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Human nature at it’s best

Every human being has problems or struggles that they need to face each day, some of those problems might be bigger than others but no matter how big, they are there. We tend to focus all our attention on one problem and make it out to seem bigger than it is when we should rather take the time to think about the fact that it could be a lot worse. The two men that I photographed deal with disabilities that have changed their lives but their attitude towards these problems is what makes them so inspiring. Their stories are breath taking and they help you appreciate life. Even though I know that their stories are not all smiles, my main goal was still to capture their positivity in life. By nature the public is attracted to sad and overwhelming photographs but my aim was not to please the public, it was to show how these two amazing people have mastered life marvelously.


Greg, 1961

Greg Miek was born on the 24th of July 1961 in South Africa. He came to Namibia and started working first as a draughtsman and later on a fishing vessel. On the 5th January 1991 he was in a life-changing car accident, which took place in Namibia. He had to make a split second decision during the accident - to either save his own life or save the life of young Patrick. He chose to save Patrick, holding him in his seat with such force that he broke the femur. Greg, 53, has been paralyzed for 22 years! He lived in Cheshire Home and moved to Stompneus Bay in 1995, here he now lives alone. An aide helps him get up in the morning and comes back at night to put him to bed again. I only had the privilege of getting to know Greg after he was paralyzed but the fact that he is in a wheelchair has never made me look at him differently. Greg is more of a man than most men I know. In my view Greg has always put other peoples need’s and feelings before his own. He has gone through so much in his life and yet he is the least selfish person I know. I portrayed Greg as a “normal� person in the beginning of my series living his life in a positive manner. I captured him interacting with people and if you look closely you can see that he makes the people around him happy, in easy or difficult situations. He is funny, clever and the most kind-hearted man I have ever known. His friends call him the wheelchair-driven encyclopedia.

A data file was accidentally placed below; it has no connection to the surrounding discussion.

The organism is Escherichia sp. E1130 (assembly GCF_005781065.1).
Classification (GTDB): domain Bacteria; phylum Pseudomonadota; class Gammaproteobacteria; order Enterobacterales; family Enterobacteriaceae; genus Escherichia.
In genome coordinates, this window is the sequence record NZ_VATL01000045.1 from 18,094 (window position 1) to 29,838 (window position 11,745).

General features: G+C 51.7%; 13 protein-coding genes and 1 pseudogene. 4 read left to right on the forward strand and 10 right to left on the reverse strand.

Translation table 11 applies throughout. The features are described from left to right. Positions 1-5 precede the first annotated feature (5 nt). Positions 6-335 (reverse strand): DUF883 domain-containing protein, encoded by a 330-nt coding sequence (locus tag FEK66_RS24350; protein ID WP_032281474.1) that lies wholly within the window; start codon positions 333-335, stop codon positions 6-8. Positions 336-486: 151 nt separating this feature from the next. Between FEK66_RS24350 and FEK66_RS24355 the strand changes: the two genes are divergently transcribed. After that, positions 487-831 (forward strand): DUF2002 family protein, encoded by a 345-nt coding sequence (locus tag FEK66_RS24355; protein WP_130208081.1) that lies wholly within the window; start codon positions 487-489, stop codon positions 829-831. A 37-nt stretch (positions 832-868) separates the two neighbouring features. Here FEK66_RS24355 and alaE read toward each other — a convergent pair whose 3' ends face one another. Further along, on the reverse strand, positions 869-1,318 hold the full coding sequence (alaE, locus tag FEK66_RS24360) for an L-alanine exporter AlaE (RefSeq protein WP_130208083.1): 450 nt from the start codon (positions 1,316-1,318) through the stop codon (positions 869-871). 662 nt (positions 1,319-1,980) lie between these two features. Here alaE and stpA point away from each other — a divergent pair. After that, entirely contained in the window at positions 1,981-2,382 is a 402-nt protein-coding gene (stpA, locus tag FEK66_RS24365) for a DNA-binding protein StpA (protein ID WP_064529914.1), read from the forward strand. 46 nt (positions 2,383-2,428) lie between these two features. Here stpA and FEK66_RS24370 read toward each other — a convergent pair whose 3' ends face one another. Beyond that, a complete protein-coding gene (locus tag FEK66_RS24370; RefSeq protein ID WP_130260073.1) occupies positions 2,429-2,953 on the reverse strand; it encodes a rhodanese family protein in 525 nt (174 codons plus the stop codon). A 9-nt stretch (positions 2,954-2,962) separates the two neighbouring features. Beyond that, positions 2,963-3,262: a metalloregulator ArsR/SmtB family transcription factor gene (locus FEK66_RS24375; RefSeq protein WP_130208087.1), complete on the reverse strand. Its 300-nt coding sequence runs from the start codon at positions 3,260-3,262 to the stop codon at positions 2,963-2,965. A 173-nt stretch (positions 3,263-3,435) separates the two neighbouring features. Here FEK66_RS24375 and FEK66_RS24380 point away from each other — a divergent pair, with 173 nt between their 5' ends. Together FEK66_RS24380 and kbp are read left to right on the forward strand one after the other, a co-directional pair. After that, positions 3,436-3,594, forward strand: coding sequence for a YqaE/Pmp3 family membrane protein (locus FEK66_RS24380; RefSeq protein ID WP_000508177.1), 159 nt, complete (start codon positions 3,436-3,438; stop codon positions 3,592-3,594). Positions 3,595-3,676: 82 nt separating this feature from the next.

In the first four photographs my aim was to show Greg as a normal person, doing everyday things and only hinting at his disability. The fifth photograph is a harsh reality of the life of a quadriplegic. The next photograph shows no impediment in his freedom and his friends will travel long distances to spend time with him. Greg has adapted his life style to his disability; he can only eat his food out of the microwave when his helpers are not around. Every second day, Greg has his “shit, shower and shave” day (Greg’s words). Greg has a tendency to make uncomfortable situations humorous and acceptable by cracking a joke or making a silly comment. He goes up the mountain and enjoys a beer or two, while enjoying the stunning view and looking for wildlife. He finds pleasure in the small things in life. He also loves going to the harbor to watch the snoek/fishing boats coming in to land their catch. But ultimately he lives a lonely life, which he masters admirably. His life revolves around his wheelchair but he has accepted it and made the most of what life has to offer. Most people would live in the past but Greg has made his peace with it; he is living in the now and making every second count. He has his ups and downs but his positive attitude gets him through the tough days. He has always and will always be my role model.